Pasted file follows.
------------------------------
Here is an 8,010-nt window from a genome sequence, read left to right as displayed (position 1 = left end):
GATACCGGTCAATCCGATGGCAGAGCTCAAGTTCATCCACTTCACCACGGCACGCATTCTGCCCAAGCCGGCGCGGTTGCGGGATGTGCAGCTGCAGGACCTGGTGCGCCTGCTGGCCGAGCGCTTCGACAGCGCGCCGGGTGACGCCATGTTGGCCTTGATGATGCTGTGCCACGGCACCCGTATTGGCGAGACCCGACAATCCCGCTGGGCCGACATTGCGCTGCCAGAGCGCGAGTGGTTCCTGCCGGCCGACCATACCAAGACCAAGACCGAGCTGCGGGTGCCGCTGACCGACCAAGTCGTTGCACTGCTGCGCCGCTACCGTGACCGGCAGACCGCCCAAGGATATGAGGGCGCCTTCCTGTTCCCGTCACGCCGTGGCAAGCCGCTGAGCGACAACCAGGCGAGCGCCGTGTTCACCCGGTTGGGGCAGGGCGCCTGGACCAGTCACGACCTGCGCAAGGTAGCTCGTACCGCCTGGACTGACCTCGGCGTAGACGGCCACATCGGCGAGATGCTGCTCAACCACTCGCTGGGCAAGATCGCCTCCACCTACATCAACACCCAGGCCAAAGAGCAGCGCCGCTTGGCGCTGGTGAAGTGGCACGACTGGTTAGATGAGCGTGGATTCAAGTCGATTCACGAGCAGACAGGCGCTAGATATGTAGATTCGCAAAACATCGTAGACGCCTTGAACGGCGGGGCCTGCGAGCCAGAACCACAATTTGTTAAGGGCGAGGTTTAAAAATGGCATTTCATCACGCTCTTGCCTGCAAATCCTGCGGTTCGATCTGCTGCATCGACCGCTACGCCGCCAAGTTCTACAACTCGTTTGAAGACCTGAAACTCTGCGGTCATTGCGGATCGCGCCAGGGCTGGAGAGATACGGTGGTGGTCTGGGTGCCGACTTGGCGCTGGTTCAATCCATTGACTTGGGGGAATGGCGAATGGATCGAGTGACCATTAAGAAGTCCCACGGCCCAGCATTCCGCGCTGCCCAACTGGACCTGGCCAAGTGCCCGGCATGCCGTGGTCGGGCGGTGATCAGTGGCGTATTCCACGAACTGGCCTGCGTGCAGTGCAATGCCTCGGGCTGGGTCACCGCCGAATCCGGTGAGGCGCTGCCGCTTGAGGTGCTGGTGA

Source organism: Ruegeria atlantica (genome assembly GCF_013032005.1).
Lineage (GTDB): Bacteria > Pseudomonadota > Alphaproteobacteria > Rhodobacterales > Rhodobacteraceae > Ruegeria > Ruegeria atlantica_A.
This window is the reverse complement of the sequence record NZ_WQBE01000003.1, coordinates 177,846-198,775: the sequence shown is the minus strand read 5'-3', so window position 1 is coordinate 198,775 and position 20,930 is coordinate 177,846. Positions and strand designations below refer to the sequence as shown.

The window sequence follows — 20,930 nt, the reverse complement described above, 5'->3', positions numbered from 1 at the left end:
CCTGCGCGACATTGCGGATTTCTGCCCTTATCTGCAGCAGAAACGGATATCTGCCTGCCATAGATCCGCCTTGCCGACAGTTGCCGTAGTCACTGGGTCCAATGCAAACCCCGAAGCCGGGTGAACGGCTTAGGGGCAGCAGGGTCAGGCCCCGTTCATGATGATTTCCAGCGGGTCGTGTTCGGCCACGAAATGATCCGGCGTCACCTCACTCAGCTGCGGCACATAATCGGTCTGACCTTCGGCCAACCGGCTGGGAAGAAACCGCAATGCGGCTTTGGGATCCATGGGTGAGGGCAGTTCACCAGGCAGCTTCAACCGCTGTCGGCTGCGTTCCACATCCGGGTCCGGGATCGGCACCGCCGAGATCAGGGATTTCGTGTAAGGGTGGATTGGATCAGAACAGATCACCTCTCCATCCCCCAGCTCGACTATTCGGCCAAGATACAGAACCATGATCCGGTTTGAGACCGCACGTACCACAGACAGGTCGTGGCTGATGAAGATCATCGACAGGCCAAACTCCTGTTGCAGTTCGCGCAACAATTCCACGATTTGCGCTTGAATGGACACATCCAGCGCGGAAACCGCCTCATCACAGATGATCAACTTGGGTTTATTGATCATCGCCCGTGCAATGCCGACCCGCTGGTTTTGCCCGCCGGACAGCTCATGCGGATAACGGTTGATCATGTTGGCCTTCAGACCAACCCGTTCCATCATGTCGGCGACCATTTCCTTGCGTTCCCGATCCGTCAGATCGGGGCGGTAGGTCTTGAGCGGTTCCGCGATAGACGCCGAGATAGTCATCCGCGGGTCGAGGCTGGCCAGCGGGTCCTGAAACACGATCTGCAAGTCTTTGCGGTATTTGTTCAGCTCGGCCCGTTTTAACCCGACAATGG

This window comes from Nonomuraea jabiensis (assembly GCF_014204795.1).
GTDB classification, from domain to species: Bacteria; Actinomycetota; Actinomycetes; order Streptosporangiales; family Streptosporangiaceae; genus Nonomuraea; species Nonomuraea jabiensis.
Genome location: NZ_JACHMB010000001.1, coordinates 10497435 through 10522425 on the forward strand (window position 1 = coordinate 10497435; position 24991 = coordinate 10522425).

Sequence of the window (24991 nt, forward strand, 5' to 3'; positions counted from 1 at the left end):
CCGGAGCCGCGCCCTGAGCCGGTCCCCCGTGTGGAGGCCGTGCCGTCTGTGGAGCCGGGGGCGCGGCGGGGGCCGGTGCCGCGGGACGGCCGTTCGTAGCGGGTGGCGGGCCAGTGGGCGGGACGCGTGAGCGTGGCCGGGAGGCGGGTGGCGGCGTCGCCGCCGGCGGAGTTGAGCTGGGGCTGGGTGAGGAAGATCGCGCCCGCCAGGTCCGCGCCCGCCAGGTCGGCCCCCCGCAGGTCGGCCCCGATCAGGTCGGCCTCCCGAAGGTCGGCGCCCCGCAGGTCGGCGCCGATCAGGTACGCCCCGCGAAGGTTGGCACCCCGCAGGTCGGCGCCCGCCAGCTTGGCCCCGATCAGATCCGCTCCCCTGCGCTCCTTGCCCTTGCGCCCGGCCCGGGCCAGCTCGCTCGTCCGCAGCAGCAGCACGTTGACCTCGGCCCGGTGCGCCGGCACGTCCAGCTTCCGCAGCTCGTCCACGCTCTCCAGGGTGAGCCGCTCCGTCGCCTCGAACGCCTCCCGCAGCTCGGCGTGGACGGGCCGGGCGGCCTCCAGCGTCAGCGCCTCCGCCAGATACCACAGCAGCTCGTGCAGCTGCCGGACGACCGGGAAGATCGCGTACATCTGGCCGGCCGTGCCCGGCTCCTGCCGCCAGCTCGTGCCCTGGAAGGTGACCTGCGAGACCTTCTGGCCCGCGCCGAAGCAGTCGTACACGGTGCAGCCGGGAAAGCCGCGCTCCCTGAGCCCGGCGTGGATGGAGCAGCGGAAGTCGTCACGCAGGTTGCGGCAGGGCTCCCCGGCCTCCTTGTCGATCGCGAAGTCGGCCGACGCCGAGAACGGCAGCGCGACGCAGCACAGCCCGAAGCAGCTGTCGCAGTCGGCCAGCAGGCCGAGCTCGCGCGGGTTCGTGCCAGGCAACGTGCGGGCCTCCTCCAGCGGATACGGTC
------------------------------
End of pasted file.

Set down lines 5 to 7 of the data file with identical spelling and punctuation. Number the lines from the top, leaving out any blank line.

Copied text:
This window is the reverse complement of the sequence record NZ_WQBE01000003.1, coordinates 177,846-198,775: the sequence shown is the minus strand read 5'-3', so window position 1 is coordinate 198,775 and position 20,930 is coordinate 177,846. Positions and strand designations below refer to the sequence as shown.

The window sequence follows — 20,930 nt, the reverse complement described above, 5'->3', positions numbered from 1 at the left end:
CCTGCGCGACATTGCGGATTTCTGCCCTTATCTGCAGCAGAAACGGATATCTGCCTGCCATAGATCCGCCTTGCCGACAGTTGCCGTAGTCACTGGGTCCAATGCAAACCCCGAAGCCGGGTGAACGGCTTAGGGGCAGCAGGGTCAGGCCCCGTTCATGATGATTTCCAGCGGGTCGTGTTCGGCCACGAAATGATCCGGCGTCACCTCACTCAGCTGCGGCACATAATCGGTCTGACCTTCGGCCAACCGGCTGGGAAGAAACCGCAATGCGGCTTTGGGATCCATGGGTGAGGGCAGTTCACCAGGCAGCTTCAACCGCTGTCGGCTGCGTTCCACATCCGGGTCCGGGATCGGCACCGCCGAGATCAGGGATTTCGTGTAAGGGTGGATTGGATCAGAACAGATCACCTCTCCATCCCCCAGCTCGACTATTCGGCCAAGATACAGAACCATGATCCGGTTTGAGACCGCACGTACCACAGACAGGTCGTGGCTGATGAAGATCATCGACAGGCCAAACTCCTGTTGCAGTTCGCGCAACAATTCCACGATTTGCGCTTGAATGGACACATCCAGCGCGGAAACCGCCTCATCACAGATGATCAACTTGGGTTTATTGATCATCGCCCGTGCAATGCCGACCCGCTGGTTTTGCCCGCCGGACAGCTCATGCGGATAACGGTTGATCATGTTGGCCTTCAGACCAACCCGTTCCATCATGTCGGCGACCATTTCCTTGCGTTCCCGATCCGTCAGATCGGGGCGGTAGGTCTTGAGCGGTTCCGCGATAGACGCCGAGATAGTCATCCGCGGGTCGAGGCTGGCCAGCGGGTCCTGAAACACGATCTGCAAGTCTTTGCGGTATTTGTTCAGCTCGGCCCGTTTTAACCCGACAATGG